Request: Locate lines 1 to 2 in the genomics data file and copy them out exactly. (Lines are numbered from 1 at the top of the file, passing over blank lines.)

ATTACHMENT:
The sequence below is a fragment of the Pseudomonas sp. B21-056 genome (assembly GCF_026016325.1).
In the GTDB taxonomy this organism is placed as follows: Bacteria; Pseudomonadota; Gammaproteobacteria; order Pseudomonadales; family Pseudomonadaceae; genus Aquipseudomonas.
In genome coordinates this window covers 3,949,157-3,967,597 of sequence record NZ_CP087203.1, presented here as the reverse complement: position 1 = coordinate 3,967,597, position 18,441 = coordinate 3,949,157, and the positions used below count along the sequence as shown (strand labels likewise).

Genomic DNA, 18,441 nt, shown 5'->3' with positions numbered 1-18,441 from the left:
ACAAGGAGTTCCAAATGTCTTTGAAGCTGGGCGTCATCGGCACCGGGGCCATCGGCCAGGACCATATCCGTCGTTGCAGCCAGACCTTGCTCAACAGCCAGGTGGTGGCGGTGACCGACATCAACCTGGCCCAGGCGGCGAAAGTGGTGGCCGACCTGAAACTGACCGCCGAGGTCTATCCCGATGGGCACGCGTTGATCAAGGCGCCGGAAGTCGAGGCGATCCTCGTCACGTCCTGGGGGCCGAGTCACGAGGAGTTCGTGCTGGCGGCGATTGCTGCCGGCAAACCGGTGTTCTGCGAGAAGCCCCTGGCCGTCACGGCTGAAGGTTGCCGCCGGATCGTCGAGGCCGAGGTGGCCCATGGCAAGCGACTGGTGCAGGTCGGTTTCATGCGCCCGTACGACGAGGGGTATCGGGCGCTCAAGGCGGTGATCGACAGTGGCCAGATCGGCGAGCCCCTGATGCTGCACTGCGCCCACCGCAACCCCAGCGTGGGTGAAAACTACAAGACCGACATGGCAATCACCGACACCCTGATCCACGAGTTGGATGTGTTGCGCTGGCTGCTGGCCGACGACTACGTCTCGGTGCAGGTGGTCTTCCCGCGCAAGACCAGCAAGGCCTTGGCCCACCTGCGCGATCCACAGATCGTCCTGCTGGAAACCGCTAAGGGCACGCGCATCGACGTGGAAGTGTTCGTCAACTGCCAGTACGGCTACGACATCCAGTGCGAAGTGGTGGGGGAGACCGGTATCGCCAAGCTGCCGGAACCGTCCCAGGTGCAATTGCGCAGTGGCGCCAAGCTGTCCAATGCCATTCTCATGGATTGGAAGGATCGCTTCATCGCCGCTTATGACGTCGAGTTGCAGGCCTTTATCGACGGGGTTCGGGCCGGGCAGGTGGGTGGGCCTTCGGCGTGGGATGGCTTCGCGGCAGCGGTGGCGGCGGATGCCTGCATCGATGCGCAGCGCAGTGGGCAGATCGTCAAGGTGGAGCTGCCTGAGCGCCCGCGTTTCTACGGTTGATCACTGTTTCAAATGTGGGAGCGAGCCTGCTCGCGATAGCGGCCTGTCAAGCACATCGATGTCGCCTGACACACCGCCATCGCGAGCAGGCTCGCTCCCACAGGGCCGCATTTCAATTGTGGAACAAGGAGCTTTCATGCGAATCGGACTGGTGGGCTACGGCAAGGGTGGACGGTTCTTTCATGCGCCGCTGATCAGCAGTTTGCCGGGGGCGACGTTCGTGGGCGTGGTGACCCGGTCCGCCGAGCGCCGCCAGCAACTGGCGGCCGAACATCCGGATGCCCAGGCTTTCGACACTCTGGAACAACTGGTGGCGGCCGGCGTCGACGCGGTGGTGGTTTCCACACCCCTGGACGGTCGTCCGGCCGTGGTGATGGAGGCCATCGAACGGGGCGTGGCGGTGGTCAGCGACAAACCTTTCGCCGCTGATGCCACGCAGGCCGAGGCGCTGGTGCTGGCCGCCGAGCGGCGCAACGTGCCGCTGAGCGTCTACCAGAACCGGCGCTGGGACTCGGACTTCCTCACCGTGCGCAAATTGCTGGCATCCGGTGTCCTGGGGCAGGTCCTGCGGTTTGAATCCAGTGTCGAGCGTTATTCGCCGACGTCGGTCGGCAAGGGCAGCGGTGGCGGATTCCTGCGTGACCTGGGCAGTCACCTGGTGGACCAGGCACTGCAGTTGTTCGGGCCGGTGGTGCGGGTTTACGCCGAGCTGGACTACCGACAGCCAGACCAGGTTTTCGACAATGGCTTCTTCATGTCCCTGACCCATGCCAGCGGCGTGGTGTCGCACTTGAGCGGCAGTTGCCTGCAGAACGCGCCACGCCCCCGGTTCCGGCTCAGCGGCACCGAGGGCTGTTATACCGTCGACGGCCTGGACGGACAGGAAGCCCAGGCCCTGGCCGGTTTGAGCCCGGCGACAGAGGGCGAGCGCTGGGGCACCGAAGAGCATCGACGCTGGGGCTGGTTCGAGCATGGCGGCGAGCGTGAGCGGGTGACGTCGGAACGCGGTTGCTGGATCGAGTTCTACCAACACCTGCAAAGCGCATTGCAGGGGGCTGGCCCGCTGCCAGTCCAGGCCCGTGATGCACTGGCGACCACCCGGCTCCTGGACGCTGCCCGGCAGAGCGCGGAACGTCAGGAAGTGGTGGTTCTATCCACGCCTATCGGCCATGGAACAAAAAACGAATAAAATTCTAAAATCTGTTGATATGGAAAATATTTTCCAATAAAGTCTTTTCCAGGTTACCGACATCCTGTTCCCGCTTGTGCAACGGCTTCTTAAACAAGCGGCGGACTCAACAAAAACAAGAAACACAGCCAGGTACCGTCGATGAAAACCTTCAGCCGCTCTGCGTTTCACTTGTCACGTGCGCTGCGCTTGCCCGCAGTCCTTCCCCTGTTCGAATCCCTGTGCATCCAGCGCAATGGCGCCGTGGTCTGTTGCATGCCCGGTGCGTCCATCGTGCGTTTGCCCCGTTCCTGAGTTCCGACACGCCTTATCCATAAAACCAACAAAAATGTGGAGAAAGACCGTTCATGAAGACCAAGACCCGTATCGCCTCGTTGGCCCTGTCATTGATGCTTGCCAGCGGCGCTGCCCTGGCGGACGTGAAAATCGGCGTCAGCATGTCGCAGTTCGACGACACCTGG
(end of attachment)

The sequence below is a fragment of the Pseudomonas sp. B21-056 genome (assembly GCF_026016325.1).
In the GTDB taxonomy this organism is placed as follows: Bacteria; Pseudomonadota; Gammaproteobacteria; order Pseudomonadales; family Pseudomonadaceae; genus Aquipseudomonas.